Resources:  Centre for Clinical Interventions (PDF modules that you can work through, eg:  Depression, Distress Intolerance, Health Anxiety, Low Self-Esteem, Panic Attacks, Perfectionism, Procrastination, Social Anxiety, Worrying)
 
On 4/28/2017 at 4:03 AM, brassmonkey said:

 

AAF: Acknowledge, Accept, Float.  It's what you have to do when nothing else works, and can be a very powerful tool in coping with anxiety.  The neuroemotional anxiety many of us feel during WD is directly caused by the drugs and their chemical reactions in the brain.  Making it so there is nothing we can do about them.  They won't respond to other drugs, relaxation techniques and the like.  They do, however, react very well to being ignored.  That's the concept behind AAF.  Acknowledge, get to know the feeling involved, explore them.  Accept, These feelings are a part of you and they aren't going anywhere fast. Float, let the feeling float off as you get on with your life as best as you can.  It's a well documented fact that the more you feed in to anxiety the worse it gets.  What starts as generalized neuroemotinal anxiety can be easily blown into a full fledged panic attack just by thinking about it.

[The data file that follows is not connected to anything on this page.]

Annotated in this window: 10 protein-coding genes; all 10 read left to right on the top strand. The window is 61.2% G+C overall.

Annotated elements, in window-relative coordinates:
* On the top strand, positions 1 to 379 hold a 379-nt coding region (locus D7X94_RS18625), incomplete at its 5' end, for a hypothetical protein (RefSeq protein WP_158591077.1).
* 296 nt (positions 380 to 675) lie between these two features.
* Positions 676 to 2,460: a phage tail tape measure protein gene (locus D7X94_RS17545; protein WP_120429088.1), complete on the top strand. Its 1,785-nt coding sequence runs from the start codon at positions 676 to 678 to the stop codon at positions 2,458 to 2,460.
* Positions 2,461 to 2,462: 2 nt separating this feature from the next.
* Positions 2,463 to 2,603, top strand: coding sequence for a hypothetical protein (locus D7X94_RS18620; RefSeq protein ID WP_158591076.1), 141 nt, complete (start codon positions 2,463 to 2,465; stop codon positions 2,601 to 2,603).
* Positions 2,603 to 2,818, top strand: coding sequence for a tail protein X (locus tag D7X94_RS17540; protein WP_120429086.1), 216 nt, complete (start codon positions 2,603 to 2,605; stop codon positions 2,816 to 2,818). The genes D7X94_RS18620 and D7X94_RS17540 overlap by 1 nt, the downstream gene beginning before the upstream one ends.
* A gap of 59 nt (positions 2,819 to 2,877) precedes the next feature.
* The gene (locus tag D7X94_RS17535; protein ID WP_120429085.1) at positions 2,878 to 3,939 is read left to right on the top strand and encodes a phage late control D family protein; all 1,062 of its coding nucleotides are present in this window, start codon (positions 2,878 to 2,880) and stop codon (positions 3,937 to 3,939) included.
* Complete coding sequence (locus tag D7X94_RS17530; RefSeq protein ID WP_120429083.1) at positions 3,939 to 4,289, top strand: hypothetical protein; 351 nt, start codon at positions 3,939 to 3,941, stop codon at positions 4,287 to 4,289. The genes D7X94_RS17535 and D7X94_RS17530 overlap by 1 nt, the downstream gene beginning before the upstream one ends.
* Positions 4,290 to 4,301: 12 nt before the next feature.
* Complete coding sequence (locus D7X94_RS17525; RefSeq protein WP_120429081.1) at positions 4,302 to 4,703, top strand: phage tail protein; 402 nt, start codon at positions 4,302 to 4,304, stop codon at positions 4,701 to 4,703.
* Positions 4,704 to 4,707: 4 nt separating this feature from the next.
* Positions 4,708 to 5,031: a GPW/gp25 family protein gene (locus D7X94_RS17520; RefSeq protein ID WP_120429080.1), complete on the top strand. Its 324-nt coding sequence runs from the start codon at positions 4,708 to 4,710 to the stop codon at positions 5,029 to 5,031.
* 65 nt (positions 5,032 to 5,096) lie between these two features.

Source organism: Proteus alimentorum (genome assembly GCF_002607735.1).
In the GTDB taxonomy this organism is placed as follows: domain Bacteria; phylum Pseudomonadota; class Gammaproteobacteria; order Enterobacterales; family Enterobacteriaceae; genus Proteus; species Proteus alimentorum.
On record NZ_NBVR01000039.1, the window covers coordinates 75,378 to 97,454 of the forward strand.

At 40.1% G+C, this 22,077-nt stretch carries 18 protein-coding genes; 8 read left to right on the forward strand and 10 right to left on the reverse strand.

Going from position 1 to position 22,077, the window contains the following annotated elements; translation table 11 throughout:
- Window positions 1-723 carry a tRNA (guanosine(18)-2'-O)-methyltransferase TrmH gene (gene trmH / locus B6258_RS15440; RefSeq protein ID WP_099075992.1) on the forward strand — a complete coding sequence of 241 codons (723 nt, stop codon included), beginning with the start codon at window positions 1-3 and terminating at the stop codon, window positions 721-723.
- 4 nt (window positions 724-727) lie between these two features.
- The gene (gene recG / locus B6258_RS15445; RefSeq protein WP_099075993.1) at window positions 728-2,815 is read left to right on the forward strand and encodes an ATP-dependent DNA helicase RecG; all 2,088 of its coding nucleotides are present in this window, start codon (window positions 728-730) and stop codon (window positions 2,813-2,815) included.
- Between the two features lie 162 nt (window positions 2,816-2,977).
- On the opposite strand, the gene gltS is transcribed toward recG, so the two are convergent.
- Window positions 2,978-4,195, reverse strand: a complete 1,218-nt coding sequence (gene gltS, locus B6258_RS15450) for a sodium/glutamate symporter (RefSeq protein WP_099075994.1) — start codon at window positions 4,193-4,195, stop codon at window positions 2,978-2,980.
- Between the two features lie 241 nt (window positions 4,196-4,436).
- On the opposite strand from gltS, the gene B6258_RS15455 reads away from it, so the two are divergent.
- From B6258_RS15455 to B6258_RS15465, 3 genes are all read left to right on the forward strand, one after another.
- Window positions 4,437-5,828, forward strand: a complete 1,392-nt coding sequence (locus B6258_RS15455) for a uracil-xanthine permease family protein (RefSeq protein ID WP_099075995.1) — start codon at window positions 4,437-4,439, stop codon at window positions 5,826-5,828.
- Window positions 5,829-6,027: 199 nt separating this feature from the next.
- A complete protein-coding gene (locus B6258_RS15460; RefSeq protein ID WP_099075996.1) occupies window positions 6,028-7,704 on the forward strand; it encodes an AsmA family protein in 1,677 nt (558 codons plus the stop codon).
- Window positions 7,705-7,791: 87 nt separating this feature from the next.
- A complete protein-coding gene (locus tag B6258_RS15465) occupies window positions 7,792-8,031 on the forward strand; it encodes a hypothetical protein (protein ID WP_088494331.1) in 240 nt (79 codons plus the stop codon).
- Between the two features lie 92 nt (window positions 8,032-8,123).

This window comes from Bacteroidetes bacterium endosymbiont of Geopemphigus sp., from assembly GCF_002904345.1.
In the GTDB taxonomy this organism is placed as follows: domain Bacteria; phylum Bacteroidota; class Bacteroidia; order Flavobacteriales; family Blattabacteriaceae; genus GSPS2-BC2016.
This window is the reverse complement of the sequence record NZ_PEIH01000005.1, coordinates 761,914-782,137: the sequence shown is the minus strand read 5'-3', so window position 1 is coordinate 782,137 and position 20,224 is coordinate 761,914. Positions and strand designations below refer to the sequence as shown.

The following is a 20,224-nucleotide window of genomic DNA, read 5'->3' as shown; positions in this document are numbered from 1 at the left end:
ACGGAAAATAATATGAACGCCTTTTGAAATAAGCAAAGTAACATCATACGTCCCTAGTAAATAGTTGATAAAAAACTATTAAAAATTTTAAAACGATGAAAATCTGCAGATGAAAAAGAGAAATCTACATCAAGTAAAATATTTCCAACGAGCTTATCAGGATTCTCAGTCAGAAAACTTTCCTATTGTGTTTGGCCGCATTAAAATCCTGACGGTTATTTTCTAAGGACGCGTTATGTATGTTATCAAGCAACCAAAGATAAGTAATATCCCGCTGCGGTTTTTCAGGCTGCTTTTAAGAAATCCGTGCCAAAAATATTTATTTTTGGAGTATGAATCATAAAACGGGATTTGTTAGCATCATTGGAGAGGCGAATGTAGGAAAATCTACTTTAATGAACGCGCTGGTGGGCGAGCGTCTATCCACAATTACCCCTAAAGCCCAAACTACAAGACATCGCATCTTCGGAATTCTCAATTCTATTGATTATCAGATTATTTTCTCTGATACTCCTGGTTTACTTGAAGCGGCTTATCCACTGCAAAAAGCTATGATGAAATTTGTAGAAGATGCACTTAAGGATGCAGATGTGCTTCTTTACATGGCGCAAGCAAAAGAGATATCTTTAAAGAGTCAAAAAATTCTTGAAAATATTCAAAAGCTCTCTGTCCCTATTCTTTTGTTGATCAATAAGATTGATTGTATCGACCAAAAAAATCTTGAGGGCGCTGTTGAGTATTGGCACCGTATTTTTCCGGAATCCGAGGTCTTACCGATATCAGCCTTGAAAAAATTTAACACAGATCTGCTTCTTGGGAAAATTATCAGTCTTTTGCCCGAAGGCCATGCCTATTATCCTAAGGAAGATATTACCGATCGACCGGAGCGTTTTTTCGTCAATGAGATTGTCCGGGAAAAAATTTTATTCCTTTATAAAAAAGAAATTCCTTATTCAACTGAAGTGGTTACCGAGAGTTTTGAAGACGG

I often liken it to an unwanted house guest.  At first you talk to them, have conversations, communicate with them.  After a while you figure out that they aren't leaving and there is nothing you can do to get rid of them.  So you go on about your day, working around them until they get bored and leave.

 

It can take some practice, but AAF really does work.  I hope you give it a try.

 

 

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Carmie

Hi Judy, 

 

I’m struggling to think tonight but I wanted to welcome you to SA. 

 

FasterEFT is amazing. It’s helped me with so much. I have a friend who is a practioner and she’s helped me a lot. I also practiced it in my own.

 

I’ve been so slack with it lately though, even though I know it’s helped me so much with a lot of things in my life. I think you and I need to keep each other motivated to keep practicing it. Sending hugs🤗

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Judy

Thank you Carmie for the lovely welcome.

yes I need to practice a lot more too. 

Sometimes it all seems so difficult and expensive.